Whatever a child saves through work (apprenticeship wages, vacation or part-time job) or from pocket money belongs to them. Your child is free to decide how to spend their savings.

We recommend talking to them about money when they are still very young and letting them practice handling it on their own. For example, if your child wants to buy a game console with their own savings, that’s their right. But how can parents best help their children make such decisions?

1. Talk as equals about goals and wishes

Take your children’s preferences seriously. That doesn’t mean you have to satisfy their heart’s desire. But ask them why they want that specific item. Are they interested in a new hobby, or will they feel excluded by friends if they don’t join in? Talk about what you yourself would like to buy and what you consider before you make your decision.

2. Start with small purchases

Ideally, your child has already had the opportunity to save up for something less expensive before buying an expensive game console and was able to buy it thanks to saving towards that goal. They will have already learned to choose between different purchases and know what it means when their savings, or a part of them, are gone.

3. Define the reason for the purchase

As soon as it becomes clear that your child will soon be earning their own money, it makes sense to sit down and talk with them about how they intend to spend it. Does your child have a specific goal or no plan at all? When it comes to wages earned from an apprenticeship, this is an opportunity to create a budget. Talk to them about paying a fixed amount for their board, that is by contributing to the household budget by paying some of their own income to their parents.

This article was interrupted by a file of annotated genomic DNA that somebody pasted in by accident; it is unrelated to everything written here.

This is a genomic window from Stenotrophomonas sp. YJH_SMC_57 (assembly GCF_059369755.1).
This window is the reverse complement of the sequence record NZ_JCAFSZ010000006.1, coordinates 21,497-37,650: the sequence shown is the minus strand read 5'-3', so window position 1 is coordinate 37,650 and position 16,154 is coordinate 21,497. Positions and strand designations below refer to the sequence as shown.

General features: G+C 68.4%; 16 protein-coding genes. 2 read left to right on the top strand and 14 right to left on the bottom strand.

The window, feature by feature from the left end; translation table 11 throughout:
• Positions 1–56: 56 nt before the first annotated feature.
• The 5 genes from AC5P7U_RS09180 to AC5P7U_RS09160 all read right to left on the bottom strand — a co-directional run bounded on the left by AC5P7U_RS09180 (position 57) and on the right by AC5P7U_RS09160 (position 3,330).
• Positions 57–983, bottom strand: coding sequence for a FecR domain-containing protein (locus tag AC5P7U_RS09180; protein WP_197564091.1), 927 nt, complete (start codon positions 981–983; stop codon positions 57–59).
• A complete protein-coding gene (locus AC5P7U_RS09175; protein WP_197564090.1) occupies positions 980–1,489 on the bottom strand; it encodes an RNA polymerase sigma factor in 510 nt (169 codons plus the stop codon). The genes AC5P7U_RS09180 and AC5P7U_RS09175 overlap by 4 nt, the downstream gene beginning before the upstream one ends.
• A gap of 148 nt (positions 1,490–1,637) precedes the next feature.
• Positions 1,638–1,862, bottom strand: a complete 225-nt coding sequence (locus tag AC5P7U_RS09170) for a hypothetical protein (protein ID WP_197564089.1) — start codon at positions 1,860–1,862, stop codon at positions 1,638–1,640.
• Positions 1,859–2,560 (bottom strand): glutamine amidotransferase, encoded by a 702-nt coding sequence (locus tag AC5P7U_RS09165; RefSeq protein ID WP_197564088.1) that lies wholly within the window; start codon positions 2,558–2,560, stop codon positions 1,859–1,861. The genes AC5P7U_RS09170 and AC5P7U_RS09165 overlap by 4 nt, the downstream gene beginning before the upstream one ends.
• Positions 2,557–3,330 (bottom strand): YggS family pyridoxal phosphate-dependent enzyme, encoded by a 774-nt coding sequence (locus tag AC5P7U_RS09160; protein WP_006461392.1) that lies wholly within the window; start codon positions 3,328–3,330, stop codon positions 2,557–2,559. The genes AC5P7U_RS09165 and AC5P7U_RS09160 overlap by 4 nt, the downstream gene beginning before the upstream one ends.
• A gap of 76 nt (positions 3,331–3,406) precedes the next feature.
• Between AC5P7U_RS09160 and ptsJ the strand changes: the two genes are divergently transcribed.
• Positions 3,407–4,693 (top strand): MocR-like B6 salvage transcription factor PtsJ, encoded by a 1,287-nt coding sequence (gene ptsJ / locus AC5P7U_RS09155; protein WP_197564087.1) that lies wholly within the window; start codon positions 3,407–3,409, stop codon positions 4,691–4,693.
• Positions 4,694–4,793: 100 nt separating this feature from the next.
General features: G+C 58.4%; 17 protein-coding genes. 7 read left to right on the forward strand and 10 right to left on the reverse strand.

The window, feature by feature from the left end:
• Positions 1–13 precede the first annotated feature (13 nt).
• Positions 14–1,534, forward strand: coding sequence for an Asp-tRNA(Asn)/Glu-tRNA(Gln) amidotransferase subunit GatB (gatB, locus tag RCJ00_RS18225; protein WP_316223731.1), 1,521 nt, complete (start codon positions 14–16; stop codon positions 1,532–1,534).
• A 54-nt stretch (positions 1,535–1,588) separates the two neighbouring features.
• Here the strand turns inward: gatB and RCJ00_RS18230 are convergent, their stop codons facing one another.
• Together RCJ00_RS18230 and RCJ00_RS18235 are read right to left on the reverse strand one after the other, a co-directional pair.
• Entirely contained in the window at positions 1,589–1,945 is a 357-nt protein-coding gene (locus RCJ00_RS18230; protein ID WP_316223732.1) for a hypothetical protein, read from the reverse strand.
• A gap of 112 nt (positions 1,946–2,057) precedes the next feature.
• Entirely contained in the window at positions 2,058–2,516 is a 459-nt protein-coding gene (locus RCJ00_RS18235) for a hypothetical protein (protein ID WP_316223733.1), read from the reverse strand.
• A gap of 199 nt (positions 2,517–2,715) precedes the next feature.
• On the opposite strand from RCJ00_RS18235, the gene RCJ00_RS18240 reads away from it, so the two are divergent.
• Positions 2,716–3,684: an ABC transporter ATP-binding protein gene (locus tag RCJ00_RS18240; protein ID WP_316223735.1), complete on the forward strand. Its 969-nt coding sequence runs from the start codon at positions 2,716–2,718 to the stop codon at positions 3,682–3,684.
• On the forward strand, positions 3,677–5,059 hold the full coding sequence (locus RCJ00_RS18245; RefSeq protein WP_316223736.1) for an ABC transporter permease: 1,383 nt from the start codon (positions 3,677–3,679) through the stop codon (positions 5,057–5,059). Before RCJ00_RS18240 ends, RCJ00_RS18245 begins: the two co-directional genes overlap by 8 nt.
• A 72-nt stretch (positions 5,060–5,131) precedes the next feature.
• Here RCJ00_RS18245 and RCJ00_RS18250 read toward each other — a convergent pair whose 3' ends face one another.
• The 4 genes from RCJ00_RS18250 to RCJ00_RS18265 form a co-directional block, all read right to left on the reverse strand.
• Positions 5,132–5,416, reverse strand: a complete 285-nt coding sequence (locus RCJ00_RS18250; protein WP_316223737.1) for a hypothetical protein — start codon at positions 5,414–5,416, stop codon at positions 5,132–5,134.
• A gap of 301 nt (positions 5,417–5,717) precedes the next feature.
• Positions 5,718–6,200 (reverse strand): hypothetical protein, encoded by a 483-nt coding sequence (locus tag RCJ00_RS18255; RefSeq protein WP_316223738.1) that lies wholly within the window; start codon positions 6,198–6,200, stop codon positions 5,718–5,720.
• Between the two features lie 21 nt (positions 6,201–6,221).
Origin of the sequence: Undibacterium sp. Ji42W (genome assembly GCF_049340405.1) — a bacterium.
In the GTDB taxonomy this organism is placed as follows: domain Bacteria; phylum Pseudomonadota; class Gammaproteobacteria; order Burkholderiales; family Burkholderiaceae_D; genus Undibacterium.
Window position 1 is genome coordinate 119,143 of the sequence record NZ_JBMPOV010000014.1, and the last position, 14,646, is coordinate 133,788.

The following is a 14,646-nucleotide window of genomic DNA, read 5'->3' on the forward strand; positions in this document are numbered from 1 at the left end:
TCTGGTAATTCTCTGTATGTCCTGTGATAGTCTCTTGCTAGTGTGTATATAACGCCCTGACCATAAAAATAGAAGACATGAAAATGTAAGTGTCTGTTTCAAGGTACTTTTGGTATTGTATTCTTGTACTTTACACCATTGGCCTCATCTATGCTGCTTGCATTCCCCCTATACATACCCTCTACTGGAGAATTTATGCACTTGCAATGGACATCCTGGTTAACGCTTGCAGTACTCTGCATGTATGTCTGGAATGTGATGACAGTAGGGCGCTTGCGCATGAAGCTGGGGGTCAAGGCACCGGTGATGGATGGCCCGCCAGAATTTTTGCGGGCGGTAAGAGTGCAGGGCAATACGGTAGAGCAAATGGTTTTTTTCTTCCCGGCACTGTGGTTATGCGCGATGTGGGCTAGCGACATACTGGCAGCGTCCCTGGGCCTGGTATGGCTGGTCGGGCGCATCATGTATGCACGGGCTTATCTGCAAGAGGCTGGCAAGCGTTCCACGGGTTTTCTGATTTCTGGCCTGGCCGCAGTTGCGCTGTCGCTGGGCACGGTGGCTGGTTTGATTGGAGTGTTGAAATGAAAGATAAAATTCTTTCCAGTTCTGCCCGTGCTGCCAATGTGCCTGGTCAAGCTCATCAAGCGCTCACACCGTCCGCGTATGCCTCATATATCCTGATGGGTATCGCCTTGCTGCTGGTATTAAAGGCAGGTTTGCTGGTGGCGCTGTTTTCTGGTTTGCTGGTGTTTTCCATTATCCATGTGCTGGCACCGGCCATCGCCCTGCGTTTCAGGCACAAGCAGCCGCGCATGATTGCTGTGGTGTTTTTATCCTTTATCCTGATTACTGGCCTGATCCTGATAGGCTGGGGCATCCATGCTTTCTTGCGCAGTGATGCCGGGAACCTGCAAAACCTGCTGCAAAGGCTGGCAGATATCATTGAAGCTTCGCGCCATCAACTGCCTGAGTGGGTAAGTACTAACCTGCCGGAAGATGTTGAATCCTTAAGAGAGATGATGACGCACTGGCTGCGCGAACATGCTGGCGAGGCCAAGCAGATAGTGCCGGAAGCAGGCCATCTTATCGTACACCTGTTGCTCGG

4. Discuss upkeep costs together

If your child wants to buy something that involves ongoing costs – such as a scooter – discuss with them what this means. Who will pay if the scooter breaks down and how expensive might repairs be? Who will pay for gasoline? What about insurance? Such expenses are often forgotten. It’s best if young people draw up a small annual budget that includes these expenses.

5. Wait instead of buying immediately

What do you do before you make a major decision? Sleep on it overnight? Give it a week? Talk this over with your child and try to agree on a waiting period before they make their purchase. If you talk about goals and wishes early, the next step is usually saving and waiting. During this time, the desire may change or become less urgent. If the intent is still there after some time has passed, the purchase would seem to be genuinely important to your child.

6. Learn lessons for future savings goals by looking back

How often do you buy something you later regret? For example, that shirt hanging in your closet that you almost never wear. Buying decisions that you would not make the same way later are part of the learning process, and will happen to your child, too. Look back together a few weeks after the vacation money was spent on the game console. Was it the right decision and why? The next desired purchase is sure to come.

Key points at a glance:

  • Savings from pocket money and work belong to the child. They are free to decide how to spend them.
  • The savings goals of children and parents are not always the same. Talk about these goals with your child and take their wishes seriously.
  • Make your child aware of follow-up costs (maintenance, insurance) and draw up a realistic budget together.
  • Take a closer look before they start their first vacation job or an apprenticeship. What are their plans for the income and who will cover which expenses?

UBS’s educational principles

UBS’s educational principles

This article was written in collaboration with educator Marianne Heller, who has years of experience in teaching financial education and debt prevention programs for children and young people.